Construction on the $169,000 project is expected to begin late next spring.
MONROE - With a governmental go-ahead now in its back pocket, the local group that wants to build a 792-square-foot covered pavilion across the street from the Monroe County courthouse will now turn its attention toward raising the money to pay for it.
The Monroe Arts and Beautification Fund Committee got unanimous approval from the Monroe County Board of Commissioners last week for a 22-foot by 36-foot brick gazebo to be built in Loranger Square's Heritage Park.
The group hopes to begin construction on the $169,000 project late next spring.
"It will be a place that will kind of pull that whole square together and give it a focal point," explained Debbie Haines, the chairwoman of the Monroe Arts and Beautification Fund Committee, which developed and pushed the pavilion project.
"Now that we've gotten all the final approvals, we can go out and look at all the funding sources available," Mrs. Haines said.
"There are a lot of people around Monroe who have expressed interest in being involved in one way or another. But our highest priority right now is to put the funding together."
The group - which was also responsible for the popular Brown Bear statue in front of the Dorsch branch of the Monroe County Public Library across the street - has so far raised about $31,000 toward the $169,000 project. But Mrs. Haines said she expects that number to increase substantially now that the pavilion has the approvals necessary to proceed to construction.
"There are so many different people working on this project. It's kind of like a grass-roots movement," Mrs. Haines said.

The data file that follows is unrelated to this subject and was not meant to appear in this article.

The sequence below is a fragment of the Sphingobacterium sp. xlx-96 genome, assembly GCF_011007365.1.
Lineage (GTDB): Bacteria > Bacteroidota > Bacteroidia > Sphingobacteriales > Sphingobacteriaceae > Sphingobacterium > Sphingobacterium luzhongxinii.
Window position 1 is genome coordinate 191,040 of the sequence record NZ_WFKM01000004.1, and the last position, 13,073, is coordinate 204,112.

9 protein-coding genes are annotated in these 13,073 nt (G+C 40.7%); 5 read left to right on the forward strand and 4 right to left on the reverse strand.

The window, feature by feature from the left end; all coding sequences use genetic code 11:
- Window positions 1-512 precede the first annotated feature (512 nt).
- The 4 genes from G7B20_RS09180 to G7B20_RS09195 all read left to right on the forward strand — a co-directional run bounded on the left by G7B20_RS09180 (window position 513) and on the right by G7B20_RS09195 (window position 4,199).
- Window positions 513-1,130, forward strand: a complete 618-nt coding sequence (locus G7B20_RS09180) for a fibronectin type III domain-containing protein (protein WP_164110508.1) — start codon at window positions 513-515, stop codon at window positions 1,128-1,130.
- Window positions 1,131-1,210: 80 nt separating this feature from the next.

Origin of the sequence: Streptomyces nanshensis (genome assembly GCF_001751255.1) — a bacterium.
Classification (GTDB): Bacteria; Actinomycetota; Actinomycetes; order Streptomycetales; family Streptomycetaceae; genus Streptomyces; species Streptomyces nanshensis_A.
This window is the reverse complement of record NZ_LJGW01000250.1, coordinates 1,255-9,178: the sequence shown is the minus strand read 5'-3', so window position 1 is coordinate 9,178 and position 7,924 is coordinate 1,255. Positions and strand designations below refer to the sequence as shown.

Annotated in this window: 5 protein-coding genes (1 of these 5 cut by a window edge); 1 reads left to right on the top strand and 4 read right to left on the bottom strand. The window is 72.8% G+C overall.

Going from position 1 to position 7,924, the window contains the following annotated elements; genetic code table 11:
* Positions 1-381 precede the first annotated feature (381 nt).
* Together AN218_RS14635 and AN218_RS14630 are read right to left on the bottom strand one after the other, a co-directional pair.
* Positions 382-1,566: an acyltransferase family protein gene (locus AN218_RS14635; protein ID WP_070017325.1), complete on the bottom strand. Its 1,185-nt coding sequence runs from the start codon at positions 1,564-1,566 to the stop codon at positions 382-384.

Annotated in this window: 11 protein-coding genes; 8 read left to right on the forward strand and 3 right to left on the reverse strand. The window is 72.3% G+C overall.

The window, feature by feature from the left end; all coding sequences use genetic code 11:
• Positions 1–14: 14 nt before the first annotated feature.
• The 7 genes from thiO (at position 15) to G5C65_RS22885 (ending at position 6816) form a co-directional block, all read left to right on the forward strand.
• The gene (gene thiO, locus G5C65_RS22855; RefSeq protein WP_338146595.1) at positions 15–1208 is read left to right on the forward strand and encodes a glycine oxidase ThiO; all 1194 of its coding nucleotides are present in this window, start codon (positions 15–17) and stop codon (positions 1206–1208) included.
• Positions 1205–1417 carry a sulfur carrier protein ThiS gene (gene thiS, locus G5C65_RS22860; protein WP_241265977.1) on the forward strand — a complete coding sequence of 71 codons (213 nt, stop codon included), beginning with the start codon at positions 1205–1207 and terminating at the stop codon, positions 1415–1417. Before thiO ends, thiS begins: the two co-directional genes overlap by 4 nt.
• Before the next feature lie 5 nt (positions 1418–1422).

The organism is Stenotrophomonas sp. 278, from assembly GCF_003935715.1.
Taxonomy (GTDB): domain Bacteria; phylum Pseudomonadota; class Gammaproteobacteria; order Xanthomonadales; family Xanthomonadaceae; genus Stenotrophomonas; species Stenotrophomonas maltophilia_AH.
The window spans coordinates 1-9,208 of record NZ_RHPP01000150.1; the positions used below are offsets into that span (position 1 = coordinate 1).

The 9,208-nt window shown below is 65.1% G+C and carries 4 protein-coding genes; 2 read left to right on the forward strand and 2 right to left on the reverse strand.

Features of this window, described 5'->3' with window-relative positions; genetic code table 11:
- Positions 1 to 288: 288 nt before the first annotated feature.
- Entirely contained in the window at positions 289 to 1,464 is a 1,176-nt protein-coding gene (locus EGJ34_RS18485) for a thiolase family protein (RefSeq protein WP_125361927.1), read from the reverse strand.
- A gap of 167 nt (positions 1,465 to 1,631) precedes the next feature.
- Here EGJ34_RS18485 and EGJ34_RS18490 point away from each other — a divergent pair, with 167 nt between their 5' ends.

The brick gazebo will be built with a classical architecture look with large columns and wrought iron features. It will be built on the northwest corner of Washington and East First streets in what is arguably the cultural heart of Monroe.
Bill Saul, special envoy for project research with the Monroe Arts and Beautification Fund Committee, credits Mrs. Haines with keeping the pavilion project alive through more than a year of gathering different levels of approval.
"Deb has single-handedly kept this package going," Mr. Saul said. "It's the process; it's so time consuming. But I understand why people are careful, because they don't want something in there that's going to take away from the continuity of the area."
Mrs. Haines said she believes the community is excited about the pavilion project, and that it has the potential to lure people back downtown during nights and weekends.
"There have been a lot of people who have had ideas of scheduling all kinds of concerts and events there," Mrs. Haines said. "It's an exciting time to see if Monroe can bring back some of its Old-World flavor."